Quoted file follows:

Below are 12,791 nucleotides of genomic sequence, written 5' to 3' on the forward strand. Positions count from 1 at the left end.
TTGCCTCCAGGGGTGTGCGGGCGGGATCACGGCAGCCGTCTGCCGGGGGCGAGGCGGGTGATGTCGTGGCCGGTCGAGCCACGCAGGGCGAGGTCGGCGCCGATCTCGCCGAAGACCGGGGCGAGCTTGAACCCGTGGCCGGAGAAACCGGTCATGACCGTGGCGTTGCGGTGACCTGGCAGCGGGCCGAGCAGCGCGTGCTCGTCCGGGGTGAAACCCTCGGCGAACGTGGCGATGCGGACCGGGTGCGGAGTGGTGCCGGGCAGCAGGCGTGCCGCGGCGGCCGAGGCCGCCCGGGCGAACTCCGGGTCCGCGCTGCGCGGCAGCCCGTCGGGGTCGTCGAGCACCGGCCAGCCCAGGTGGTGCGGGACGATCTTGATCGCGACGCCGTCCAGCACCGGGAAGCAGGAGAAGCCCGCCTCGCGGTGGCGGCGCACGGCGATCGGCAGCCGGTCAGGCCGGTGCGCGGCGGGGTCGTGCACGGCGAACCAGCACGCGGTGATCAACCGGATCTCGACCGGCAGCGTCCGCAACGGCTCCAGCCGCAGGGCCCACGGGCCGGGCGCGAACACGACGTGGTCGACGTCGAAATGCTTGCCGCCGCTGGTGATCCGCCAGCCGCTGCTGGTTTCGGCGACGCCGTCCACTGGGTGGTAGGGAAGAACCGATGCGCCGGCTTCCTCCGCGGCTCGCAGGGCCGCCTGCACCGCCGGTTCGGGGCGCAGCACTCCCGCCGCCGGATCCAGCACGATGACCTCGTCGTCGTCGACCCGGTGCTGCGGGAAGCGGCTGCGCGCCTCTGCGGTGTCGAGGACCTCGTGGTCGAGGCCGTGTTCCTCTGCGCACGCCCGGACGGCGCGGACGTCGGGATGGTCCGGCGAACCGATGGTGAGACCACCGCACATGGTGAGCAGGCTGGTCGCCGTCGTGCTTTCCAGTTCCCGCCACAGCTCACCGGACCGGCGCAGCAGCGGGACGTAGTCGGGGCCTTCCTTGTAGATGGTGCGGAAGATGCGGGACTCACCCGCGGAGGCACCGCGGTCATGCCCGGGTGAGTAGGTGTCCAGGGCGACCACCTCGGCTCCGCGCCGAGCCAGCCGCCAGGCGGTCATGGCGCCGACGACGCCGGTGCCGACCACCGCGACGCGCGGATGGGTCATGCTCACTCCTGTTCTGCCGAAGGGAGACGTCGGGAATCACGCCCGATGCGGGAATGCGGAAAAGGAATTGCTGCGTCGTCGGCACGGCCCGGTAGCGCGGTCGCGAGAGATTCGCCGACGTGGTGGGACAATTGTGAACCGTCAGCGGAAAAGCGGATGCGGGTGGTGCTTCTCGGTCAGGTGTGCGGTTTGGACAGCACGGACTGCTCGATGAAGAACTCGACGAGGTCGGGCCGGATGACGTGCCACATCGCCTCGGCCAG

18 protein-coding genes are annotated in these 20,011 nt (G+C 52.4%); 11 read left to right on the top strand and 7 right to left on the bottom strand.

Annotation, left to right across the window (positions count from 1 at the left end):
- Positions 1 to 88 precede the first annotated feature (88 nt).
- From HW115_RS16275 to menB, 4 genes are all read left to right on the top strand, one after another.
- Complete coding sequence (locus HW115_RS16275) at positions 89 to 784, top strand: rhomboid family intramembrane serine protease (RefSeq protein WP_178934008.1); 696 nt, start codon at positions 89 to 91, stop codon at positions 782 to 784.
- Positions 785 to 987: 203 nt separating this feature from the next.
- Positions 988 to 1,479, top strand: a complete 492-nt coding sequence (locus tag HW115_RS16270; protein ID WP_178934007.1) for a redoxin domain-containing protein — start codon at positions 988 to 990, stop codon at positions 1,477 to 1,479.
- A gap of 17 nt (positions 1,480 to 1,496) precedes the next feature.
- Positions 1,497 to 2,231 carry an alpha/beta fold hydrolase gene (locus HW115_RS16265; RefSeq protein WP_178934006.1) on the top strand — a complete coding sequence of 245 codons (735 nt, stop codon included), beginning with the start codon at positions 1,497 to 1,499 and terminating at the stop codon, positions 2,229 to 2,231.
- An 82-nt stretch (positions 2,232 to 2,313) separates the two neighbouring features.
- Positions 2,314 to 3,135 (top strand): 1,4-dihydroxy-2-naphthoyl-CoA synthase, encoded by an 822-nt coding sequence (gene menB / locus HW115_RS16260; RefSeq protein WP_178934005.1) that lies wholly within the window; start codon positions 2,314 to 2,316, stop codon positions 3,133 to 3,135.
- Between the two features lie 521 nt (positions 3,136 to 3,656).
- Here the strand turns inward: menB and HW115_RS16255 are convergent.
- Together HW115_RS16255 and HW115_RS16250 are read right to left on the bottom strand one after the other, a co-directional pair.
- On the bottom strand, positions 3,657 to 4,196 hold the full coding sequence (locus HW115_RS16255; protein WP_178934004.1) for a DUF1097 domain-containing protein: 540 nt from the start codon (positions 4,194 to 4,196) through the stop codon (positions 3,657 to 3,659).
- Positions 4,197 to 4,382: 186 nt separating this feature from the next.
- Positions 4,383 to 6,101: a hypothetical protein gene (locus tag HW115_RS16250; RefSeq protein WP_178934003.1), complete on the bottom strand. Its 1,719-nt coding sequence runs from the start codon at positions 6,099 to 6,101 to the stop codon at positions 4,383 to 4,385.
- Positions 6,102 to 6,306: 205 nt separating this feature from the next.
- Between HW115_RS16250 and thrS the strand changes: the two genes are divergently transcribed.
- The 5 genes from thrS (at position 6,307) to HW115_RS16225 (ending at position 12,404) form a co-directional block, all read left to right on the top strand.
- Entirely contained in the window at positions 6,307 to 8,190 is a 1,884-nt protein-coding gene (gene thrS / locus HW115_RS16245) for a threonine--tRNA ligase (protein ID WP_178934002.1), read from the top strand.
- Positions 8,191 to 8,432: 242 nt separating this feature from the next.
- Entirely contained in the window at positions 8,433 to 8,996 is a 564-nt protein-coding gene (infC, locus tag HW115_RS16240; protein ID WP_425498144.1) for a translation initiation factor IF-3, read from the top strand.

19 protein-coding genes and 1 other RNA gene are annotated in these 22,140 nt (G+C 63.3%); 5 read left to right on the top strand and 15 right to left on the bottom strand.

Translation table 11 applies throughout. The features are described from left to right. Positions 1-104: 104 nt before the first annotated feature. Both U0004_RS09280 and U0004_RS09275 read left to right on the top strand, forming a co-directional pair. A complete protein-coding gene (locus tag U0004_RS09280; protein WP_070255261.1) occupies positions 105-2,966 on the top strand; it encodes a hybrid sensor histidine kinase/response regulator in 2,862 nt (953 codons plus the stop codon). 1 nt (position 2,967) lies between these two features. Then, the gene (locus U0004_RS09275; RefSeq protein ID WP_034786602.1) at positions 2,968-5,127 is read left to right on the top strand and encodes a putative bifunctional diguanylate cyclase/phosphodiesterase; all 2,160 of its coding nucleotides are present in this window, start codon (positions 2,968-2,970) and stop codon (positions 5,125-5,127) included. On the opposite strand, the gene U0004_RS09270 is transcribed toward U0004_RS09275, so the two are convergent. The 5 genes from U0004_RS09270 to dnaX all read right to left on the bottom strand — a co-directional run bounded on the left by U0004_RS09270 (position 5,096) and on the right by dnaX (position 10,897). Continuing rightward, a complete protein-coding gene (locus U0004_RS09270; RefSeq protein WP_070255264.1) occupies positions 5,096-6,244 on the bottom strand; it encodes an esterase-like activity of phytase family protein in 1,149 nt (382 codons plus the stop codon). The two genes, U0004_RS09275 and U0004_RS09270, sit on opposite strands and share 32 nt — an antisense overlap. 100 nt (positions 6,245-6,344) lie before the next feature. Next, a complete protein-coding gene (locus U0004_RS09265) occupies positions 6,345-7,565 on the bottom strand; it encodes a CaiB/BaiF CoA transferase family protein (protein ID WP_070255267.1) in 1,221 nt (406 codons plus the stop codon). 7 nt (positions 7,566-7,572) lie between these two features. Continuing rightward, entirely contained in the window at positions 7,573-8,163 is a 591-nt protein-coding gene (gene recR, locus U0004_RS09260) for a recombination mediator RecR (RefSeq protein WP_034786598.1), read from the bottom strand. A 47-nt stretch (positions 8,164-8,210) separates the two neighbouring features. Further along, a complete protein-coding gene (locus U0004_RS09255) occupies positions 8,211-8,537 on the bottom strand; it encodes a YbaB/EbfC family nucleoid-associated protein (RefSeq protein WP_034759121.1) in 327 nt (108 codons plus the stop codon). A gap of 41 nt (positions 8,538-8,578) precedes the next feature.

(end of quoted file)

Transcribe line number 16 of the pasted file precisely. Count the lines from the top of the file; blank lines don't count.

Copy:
- Together HW115_RS16255 and HW115_RS16250 are read right to left on the bottom strand one after the other, a co-directional pair.